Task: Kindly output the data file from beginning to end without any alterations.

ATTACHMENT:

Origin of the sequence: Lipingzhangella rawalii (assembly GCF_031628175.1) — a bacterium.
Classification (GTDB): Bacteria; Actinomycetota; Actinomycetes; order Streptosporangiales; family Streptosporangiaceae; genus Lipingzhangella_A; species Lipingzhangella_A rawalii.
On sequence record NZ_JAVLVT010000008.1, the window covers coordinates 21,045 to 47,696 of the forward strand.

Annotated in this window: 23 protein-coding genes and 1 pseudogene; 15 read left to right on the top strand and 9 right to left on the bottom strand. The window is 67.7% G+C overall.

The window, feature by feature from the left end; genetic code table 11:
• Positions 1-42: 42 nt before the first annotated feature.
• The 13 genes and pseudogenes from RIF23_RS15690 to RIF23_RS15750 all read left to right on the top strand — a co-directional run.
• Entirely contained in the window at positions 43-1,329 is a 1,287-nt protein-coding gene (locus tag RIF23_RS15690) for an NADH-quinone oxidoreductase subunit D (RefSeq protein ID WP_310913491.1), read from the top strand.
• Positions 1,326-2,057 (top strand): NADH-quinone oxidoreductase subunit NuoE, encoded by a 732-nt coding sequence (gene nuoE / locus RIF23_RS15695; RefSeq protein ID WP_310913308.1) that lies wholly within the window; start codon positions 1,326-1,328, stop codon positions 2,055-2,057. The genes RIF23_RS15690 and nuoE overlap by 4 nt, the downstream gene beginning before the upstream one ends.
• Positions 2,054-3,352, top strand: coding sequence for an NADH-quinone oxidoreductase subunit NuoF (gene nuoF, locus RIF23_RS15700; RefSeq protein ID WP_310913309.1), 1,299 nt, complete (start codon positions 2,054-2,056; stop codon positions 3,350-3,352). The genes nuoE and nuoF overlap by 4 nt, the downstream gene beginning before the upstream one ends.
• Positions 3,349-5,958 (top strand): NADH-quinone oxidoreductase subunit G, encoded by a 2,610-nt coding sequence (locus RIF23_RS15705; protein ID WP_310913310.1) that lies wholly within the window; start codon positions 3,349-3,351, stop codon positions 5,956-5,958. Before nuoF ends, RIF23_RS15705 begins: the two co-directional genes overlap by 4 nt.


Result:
Origin of the sequence: Lipingzhangella rawalii (assembly GCF_031628175.1) — a bacterium.
Classification (GTDB): Bacteria; Actinomycetota; Actinomycetes; order Streptosporangiales; family Streptosporangiaceae; genus Lipingzhangella_A; species Lipingzhangella_A rawalii.
On sequence record NZ_JAVLVT010000008.1, the window covers coordinates 21,045 to 47,696 of the forward strand.

Annotated in this window: 23 protein-coding genes and 1 pseudogene; 15 read left to right on the top strand and 9 right to left on the bottom strand. The window is 67.7% G+C overall.

The window, feature by feature from the left end; genetic code table 11:
• Positions 1-42: 42 nt before the first annotated feature.
• The 13 genes and pseudogenes from RIF23_RS15690 to RIF23_RS15750 all read left to right on the top strand — a co-directional run.
• Entirely contained in the window at positions 43-1,329 is a 1,287-nt protein-coding gene (locus tag RIF23_RS15690) for an NADH-quinone oxidoreductase subunit D (RefSeq protein ID WP_310913491.1), read from the top strand.
• Positions 1,326-2,057 (top strand): NADH-quinone oxidoreductase subunit NuoE, encoded by a 732-nt coding sequence (gene nuoE / locus RIF23_RS15695; RefSeq protein ID WP_310913308.1) that lies wholly within the window; start codon positions 1,326-1,328, stop codon positions 2,055-2,057. The genes RIF23_RS15690 and nuoE overlap by 4 nt, the downstream gene beginning before the upstream one ends.
• Positions 2,054-3,352, top strand: coding sequence for an NADH-quinone oxidoreductase subunit NuoF (gene nuoF, locus RIF23_RS15700; RefSeq protein ID WP_310913309.1), 1,299 nt, complete (start codon positions 2,054-2,056; stop codon positions 3,350-3,352). The genes nuoE and nuoF overlap by 4 nt, the downstream gene beginning before the upstream one ends.
• Positions 3,349-5,958 (top strand): NADH-quinone oxidoreductase subunit G, encoded by a 2,610-nt coding sequence (locus RIF23_RS15705; protein ID WP_310913310.1) that lies wholly within the window; start codon positions 3,349-3,351, stop codon positions 5,956-5,958. Before nuoF ends, RIF23_RS15705 begins: the two co-directional genes overlap by 4 nt.